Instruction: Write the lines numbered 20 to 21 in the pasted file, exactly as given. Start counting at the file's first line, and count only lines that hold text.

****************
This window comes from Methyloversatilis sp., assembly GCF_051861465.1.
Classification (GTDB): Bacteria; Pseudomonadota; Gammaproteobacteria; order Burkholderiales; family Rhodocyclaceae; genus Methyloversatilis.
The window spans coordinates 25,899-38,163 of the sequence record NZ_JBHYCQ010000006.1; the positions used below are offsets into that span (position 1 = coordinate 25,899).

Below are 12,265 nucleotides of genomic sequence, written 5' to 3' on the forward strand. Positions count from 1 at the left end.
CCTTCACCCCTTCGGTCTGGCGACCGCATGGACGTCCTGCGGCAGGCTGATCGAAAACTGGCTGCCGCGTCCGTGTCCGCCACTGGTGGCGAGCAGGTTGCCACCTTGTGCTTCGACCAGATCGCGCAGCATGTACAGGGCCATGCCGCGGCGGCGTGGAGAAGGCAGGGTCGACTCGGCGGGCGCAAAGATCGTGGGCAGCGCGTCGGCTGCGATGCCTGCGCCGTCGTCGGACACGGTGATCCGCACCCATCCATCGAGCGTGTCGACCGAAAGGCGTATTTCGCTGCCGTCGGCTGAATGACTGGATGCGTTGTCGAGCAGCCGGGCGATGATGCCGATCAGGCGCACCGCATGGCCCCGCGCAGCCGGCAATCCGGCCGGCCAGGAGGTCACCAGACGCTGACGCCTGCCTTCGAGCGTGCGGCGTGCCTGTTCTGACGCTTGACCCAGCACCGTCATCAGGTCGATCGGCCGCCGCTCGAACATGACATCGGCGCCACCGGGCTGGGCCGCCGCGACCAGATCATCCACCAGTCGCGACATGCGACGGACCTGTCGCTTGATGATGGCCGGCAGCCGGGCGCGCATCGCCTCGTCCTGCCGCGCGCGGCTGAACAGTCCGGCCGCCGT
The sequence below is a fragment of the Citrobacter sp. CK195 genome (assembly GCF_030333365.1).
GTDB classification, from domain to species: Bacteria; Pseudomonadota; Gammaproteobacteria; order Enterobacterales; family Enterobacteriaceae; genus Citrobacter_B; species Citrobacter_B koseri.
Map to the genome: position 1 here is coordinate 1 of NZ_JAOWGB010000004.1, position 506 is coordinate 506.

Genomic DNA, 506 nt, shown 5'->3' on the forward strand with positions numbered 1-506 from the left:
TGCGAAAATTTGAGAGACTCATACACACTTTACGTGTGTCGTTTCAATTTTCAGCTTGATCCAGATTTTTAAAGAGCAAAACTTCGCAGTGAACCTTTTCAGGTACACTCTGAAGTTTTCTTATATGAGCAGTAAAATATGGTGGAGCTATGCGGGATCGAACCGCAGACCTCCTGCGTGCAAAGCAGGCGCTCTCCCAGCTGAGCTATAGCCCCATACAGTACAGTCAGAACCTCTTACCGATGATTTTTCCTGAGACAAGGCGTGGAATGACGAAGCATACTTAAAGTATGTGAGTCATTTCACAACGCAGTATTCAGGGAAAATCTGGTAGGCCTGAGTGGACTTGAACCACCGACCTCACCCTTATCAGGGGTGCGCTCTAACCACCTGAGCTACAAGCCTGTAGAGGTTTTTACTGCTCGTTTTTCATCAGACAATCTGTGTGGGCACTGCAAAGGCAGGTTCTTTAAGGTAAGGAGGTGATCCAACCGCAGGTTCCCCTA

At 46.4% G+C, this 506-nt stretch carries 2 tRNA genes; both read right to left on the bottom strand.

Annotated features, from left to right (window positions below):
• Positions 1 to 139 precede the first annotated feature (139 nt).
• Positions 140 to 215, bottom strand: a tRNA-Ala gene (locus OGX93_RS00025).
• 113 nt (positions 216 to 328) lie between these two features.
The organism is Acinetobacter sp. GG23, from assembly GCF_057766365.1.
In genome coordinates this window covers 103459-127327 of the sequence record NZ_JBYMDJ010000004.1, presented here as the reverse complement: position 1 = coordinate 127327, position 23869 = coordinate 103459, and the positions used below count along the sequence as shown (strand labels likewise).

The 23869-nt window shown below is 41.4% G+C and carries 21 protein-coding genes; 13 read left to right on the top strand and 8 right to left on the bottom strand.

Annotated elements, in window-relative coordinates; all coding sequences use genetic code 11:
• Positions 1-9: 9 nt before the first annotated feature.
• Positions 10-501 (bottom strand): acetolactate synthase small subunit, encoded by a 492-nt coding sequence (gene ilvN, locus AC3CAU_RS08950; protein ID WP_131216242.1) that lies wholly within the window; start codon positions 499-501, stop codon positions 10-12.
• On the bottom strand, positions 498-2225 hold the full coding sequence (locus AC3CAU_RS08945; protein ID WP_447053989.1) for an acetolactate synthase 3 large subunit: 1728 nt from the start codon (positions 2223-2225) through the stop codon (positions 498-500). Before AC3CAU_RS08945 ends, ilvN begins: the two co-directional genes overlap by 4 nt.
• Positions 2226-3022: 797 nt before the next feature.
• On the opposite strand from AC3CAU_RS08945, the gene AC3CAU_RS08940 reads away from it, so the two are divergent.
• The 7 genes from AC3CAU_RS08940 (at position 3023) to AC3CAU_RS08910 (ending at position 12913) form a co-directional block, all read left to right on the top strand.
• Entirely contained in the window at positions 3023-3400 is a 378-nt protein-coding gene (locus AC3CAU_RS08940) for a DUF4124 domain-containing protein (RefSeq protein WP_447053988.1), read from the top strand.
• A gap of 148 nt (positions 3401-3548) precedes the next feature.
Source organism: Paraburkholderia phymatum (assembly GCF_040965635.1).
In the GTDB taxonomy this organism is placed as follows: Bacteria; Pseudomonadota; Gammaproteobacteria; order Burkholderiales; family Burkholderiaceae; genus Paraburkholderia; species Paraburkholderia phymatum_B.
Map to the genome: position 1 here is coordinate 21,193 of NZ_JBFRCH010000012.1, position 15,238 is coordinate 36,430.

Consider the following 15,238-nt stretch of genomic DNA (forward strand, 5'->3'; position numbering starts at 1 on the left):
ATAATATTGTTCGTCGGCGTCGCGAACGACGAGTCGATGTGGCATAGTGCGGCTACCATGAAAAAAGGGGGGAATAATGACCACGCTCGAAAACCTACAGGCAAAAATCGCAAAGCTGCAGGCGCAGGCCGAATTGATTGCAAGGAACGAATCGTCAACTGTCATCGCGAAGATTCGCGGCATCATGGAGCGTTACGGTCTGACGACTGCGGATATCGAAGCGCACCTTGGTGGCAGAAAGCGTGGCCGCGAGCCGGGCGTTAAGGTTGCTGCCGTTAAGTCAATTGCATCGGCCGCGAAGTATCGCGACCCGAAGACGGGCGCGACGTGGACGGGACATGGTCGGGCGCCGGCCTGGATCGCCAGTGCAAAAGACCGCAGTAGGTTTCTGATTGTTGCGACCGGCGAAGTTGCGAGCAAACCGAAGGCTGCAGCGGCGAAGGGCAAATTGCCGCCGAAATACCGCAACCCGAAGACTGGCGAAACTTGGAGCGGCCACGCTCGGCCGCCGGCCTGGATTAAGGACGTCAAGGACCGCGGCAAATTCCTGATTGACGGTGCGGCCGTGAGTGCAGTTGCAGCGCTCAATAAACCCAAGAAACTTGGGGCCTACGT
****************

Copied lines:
• Positions 1-9: 9 nt before the first annotated feature.
• Positions 10-501 (bottom strand): acetolactate synthase small subunit, encoded by a 492-nt coding sequence (gene ilvN, locus AC3CAU_RS08950; protein ID WP_131216242.1) that lies wholly within the window; start codon positions 499-501, stop codon positions 10-12.